In Section 20-2 [of the CBA], the parties plainly agreed that the Union forfeits and waives its right to arbitrate a grievance' if it does not abide by specified time limits for filing for arbitration. Giving the rulings of Arbitrator Westerkamp and the District Court, there is no escaping the conclusion [that] the Union has waived and forfeited its right to hear the merits of its claim regarding [the Payment Practice].

Id. at 7-8. On August 29, 2013, the Company filed the instant petition to confirm the Aiges Award. The case was assigned to the Honorable Faith S. Hochberg and given docket number 2:13-cv-05203.

C. The Tener Award

The second arbitration award at issue in this case (AAA Case No. 18-300-01345-12, Grievance No. B-005-12) was signed by Arbitrator Jeffrey Tener on July 17, 2013. Smith Cert., Ex. A. The grievance at issue in the Tener Arbitration arose out of a December 1, 2011 warning letter charging that Union employee John Pajak did not wear required safety equipment. Id. at Ex. F at J-2 & J-3. In his award, Arbitration Tener held only that the grievance was arbitrable. Arbitrator Tener left the merits determination for a future award. As far as the Court can tell, that future award has not been issued.

On August 14, 2013, the Company petitioned to vacate the Tener Award. The case was assigned to the undersigned and given docket number 2:13-cv-04910. On August 30, 2013, the Union responded by moving to dismiss the Company's petition.

On September 4, 2013, the Company moved before Judge Hochberg to consolidate its petition to confirm the Aiges Award with its petition to vacate the Tener Award. Judge Hochberg granted the Company's motion on September 13, 2013.

II. LEGAL STANDARD

The Court has jurisdiction over this labor arbitration matter pursuant to Section 301 of the Labor Management Relations Act ("Section 301"), 29 U.S.C. § 185. Section 301 vests courts with the authority to confirm labor arbitration awards and to vacate labor arbitration awards. "If an arbitrator's award draws its essence from the collective bargaining agreement, and is not merely his own brand of industrial justice, the award is legitimate." Akers Nat'l Roll Co. v. United Steel, Paper & Forestry, Mfg., Energy, Allied Indus. & Serv. Workers Int'l Union, 712 F.3d 155, 160 (3d Cir. 2013) (internal quotations and citations omitted). "Indeed, a reviewing court may disturb an arbitrator's award only where there is a manifest disregard of the agreement, totally unsupported by principles of contract construction and the law of the shop.'" Id. (quoting Ludwig Honold Mfg. Co. v. Fletcher, 405 F.2d 1123, 1128 (3d Cir. 1969)). "[I]f an arbitrator is even arguably construing or applying the contract and acting within the scope of his authority, the fact that a court is convinced he committed serious error does not suffice to overturn his decision." Major League Baseball Players Ass'n v. Garvey, 532 U.S. 504, 509 (2001).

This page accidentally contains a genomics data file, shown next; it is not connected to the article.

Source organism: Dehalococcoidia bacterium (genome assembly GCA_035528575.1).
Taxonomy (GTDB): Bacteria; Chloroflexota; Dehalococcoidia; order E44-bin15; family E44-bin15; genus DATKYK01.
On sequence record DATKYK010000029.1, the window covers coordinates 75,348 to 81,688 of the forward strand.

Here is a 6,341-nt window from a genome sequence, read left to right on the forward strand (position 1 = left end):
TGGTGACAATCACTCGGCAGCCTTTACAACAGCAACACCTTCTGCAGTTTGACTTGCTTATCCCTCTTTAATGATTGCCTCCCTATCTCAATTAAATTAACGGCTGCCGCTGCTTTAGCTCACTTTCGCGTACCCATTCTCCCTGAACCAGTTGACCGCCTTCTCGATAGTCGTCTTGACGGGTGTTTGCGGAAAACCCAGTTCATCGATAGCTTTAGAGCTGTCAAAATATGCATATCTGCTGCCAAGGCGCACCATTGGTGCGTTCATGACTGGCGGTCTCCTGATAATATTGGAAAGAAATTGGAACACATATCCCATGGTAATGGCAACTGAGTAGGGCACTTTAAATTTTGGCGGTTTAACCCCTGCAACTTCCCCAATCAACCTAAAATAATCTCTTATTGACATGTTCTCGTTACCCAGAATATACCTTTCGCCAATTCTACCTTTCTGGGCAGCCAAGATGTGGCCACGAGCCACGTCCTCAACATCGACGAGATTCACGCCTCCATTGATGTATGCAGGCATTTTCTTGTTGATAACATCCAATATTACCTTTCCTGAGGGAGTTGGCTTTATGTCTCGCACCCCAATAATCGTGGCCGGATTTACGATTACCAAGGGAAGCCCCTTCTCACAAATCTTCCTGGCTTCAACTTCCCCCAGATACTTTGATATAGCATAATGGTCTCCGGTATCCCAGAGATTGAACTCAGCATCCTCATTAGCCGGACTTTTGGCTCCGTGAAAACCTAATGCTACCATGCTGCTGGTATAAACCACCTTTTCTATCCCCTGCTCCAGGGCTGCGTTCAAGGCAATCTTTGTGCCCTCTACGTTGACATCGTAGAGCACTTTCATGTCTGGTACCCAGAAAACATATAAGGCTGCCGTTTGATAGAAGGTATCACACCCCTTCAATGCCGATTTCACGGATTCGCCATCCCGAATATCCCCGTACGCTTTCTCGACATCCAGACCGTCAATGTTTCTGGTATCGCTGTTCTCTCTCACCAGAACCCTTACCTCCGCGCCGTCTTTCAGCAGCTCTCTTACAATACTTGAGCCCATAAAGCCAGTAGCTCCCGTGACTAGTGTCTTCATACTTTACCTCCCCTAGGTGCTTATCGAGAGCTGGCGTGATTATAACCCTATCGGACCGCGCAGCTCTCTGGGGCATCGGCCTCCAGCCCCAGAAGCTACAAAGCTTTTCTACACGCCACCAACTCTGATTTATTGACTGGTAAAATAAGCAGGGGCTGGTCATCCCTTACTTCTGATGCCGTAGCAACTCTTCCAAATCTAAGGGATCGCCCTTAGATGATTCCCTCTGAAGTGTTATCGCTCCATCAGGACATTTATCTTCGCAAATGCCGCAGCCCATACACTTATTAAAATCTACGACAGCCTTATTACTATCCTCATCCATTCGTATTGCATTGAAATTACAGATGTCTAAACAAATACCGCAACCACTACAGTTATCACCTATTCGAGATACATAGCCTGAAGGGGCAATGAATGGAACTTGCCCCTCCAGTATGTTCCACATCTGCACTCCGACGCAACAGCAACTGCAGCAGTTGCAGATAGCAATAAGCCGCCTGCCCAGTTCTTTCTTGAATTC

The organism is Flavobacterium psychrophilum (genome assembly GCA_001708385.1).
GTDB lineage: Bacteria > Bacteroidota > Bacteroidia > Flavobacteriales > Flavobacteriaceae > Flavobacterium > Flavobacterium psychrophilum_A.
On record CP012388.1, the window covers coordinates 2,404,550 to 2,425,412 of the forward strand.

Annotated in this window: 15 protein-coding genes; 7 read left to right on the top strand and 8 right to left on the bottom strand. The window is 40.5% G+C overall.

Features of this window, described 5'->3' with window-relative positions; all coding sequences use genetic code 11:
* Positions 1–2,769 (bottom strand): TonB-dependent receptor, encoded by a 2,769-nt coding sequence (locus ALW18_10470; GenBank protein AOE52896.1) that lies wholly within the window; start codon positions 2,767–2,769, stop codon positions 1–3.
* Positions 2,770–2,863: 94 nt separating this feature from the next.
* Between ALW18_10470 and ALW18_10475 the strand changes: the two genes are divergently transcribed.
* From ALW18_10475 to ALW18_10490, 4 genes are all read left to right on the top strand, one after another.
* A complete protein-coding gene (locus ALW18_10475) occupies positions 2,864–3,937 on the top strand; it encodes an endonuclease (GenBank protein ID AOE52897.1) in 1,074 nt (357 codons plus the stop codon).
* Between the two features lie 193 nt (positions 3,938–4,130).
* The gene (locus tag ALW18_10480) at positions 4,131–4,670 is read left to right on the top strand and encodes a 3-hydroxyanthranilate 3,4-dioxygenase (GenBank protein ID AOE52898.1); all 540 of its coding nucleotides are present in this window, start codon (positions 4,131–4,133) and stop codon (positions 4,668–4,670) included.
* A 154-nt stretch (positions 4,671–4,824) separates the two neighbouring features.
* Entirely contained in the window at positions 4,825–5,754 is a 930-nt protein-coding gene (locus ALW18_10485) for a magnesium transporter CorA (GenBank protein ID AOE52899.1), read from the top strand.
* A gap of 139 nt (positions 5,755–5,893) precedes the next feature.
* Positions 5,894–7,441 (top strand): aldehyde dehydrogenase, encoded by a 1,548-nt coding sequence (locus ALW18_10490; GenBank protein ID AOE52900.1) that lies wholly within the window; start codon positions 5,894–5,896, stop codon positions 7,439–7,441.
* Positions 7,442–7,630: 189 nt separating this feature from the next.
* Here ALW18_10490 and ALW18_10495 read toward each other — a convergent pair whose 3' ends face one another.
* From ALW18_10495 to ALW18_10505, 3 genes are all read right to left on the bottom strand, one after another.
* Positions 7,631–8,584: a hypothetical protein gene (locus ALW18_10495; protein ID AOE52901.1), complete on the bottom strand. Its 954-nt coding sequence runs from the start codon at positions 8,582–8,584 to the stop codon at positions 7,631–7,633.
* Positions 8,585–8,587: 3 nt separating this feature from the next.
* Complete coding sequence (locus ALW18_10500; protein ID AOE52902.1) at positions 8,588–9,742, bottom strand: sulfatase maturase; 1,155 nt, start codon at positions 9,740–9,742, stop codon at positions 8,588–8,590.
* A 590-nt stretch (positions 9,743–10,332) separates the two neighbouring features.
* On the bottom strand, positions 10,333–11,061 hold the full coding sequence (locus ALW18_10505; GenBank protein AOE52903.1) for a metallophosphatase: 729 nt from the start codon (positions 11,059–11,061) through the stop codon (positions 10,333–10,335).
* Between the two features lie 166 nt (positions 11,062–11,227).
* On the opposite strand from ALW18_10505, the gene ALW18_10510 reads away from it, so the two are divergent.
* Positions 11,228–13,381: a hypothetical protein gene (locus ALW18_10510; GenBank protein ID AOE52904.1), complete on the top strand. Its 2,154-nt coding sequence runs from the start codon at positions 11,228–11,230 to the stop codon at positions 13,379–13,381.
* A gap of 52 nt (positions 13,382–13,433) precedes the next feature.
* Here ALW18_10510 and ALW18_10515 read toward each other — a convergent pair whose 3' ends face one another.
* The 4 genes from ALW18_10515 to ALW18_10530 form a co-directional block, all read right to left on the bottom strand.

III. DISCUSSION

Now before the Court are three motions. First, the Company moves without opposition to confirm the Aiges Award. Next, the Company moves to vacate the Tener Award. Finally, the Union moves to dismiss the Company's petition to vacate the Tener Award.

A. The Court Will Confirm the Aiges Award.

The Company moves without opposition to confirm the Aiges Award. The Court agrees that the Aiges Award should be confirmed.

Article 20-2 of the CBA provides that the Union "forfeits and waives its right to arbitrate a grievance" if it does not provide written notice of its intent to arbitrate within specified time limits. On Arbitrator Aiges's reading of Section 20-2, if the Union forfeits its right to challenge injuries caused by a particular practice during a certain time period, the Union forfeits its right to challenge injuries caused by that same practice in a later time period.

Based on his reading of Article 20-2, and based on the Westerkamp Award and this Court's confirmation of the Westerkamp Award, Arbitrator Aiges held that the Union's continuing violation grievance was not arbitrable. The Aiges Award "draws its essence from the collective bargaining agreement, " Akers, 712 F.3d at 160; it does not exhibit "manifest disregard, " Garvey, 532 U.S. at 509, for the terms of the CBA. The Union does not dispute this conclusion. Accordingly, the Court will GRANT the Company's motion and CONFIRM the Aiges Award.

B. The Court Will Not Vacate the Tener Award.